Working can be risky to the health and well-being of adults. According to the Council for Disability Awareness, around one-quarter of today’s 20-year-olds have a chance of becoming disabled at some point in their career before retirement. On average, a long term disability incident lasts 34.6 months – which is almost three years of lost work and income.
What happens when an employee is suddenly injured off the job or faces an unexpected catastrophic illness?
They want to know they’ll still have income to pay bills and cover living expenses while they recover. That’s when a short or long term disability program may be able to help.¹
Short term disability (STD) is a type of insurance that pays a percentage of an employee’s salary for a specified amount of time, if they are ill or injured, and cannot perform the duties of their job. Generally, the benefit pays around 40 to 60 percent of the employee’s weekly gross income.
Coverage usually starts anywhere from one to 14 days after an employee suffers a condition that leaves them unable to work. The time of coverage may vary from 9 to 52 weeks from eligibility. Many times, employees are required to use sick days before short term disability kicks in if it’s an illness that keeps them out of work for an extended period of time.
For this reason, employers often have other types of insurance that cover workplace injuries vs. those that occur off the job. There may also be a different policy for short term disability for sicknesses and injuries. If an employee must be out for longer than the short term disability benefit covers, then either a long term disability plan or permanent disability kicks in. This may happen at 10 to 53 weeks from the date of eligibility.¹
If you would like to offer a group vision plan to your employees, click the button below:
According to the Occupational Safety & Health Administration,”4,821 workers were killed on the job in 2014, which is an average of more than 92 a week or more than 13 deaths every day.” Since the 70s, there have been massive safety measures taken to protect the health and well-being of employees, but still unexpected illnesses and injuries happen all the time. Additionally, the Council for Disability Awareness reports that the average long term disability absence is 34.6 months.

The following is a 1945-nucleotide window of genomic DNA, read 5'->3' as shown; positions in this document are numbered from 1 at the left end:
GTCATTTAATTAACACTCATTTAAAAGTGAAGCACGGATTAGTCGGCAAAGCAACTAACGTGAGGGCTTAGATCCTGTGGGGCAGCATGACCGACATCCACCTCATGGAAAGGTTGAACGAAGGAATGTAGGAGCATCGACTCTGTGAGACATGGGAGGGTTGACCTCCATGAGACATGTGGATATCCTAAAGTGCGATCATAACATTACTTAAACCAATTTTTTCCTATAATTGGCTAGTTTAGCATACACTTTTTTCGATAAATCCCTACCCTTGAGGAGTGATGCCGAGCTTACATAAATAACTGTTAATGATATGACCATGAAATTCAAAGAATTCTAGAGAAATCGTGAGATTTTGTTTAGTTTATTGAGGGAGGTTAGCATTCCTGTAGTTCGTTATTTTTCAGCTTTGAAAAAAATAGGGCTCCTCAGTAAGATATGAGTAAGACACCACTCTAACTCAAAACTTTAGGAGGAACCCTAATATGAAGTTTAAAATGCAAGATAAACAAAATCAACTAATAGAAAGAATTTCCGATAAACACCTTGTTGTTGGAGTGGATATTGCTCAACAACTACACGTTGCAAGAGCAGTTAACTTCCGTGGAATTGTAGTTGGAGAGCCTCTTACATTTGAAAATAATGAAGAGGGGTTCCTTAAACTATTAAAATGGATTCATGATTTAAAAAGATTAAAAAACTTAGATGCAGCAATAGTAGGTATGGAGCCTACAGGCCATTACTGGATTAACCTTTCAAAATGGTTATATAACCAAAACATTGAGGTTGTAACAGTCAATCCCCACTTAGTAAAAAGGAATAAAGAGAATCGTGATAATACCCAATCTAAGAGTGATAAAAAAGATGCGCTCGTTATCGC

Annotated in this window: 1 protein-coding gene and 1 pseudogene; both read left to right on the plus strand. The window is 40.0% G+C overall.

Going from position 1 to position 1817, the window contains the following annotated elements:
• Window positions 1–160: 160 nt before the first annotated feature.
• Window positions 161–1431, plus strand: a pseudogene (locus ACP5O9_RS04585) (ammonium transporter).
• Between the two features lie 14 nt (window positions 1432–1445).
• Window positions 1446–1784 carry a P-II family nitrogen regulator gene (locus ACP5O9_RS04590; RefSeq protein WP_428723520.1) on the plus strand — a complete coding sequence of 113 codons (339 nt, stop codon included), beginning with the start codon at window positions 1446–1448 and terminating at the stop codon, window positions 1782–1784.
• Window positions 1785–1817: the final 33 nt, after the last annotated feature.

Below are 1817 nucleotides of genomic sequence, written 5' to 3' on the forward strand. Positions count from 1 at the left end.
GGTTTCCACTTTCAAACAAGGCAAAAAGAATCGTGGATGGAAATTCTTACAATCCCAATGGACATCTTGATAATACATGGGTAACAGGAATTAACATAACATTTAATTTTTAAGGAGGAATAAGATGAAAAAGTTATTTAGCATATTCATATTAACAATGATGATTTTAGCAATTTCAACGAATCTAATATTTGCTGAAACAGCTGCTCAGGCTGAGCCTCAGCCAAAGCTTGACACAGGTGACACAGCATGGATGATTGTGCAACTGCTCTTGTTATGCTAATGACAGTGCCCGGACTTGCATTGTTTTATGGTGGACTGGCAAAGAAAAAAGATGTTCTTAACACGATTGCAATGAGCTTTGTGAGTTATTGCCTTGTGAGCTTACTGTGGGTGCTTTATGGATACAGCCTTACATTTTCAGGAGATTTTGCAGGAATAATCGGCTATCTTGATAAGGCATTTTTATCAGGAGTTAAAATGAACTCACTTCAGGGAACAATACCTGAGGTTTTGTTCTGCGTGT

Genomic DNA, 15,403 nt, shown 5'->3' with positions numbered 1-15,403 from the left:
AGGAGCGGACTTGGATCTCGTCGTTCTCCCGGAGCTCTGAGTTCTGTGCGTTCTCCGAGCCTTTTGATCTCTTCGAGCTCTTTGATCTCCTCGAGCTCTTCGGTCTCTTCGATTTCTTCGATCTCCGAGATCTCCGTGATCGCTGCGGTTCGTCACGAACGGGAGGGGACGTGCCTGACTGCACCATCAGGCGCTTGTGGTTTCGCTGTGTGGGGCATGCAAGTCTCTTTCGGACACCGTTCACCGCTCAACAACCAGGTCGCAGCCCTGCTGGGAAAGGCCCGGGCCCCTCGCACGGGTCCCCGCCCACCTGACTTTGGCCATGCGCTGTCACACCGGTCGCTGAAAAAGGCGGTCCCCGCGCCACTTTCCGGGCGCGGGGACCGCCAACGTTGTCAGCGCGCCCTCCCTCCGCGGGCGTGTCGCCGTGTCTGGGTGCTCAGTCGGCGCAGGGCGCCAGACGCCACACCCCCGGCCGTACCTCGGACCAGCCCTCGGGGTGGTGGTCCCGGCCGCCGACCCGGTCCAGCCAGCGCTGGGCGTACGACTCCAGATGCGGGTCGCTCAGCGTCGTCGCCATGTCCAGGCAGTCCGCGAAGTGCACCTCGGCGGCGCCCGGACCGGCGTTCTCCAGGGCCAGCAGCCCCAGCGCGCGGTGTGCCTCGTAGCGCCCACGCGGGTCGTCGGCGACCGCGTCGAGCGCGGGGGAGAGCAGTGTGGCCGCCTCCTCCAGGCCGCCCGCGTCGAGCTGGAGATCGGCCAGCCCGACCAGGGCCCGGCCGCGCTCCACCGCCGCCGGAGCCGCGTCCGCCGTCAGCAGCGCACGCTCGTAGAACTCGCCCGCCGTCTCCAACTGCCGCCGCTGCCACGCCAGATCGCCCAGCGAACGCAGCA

The majority of injuries and illnesses are caused by musculoskeletal injuries and cancer.
This is why employers should have a long term disability insurance plan in place to protect employees and ensure they return to work in a reasonable amount of time.
Long term disability insurance covers a portion of an employee’s income (around 50-70%) when the employee has become injured or seriously ill. It’s important to note that if an employee is hurt off the job, worker’s compensation will not cover them. When an employee cannot work for an extended period of time, a long term disability plan can help cover a portion of the employee’s salary. Long term disability usually kicks in after a short term disability policy has run out. This happens around 10 to 53 weeks after an eligible event, with the average being 26 weeks.
The US Department of Labor reports that, “Most long-term plans (88 percent) have a maximum amount payable and the median maximum payout in 2014 was $8,000 per month.” ¹
If you would like to offer a group dental plan to your employees, click the button below:
*The coverages listed in the sidebar are for example only, and are subject to the actual contracts and summaries of coverage listed in your policy or certificate from the insurance carrier. The listed “example policies” that are shown on our website may be materially different or incorrect from actual policies. These examples are for illustration purposes only.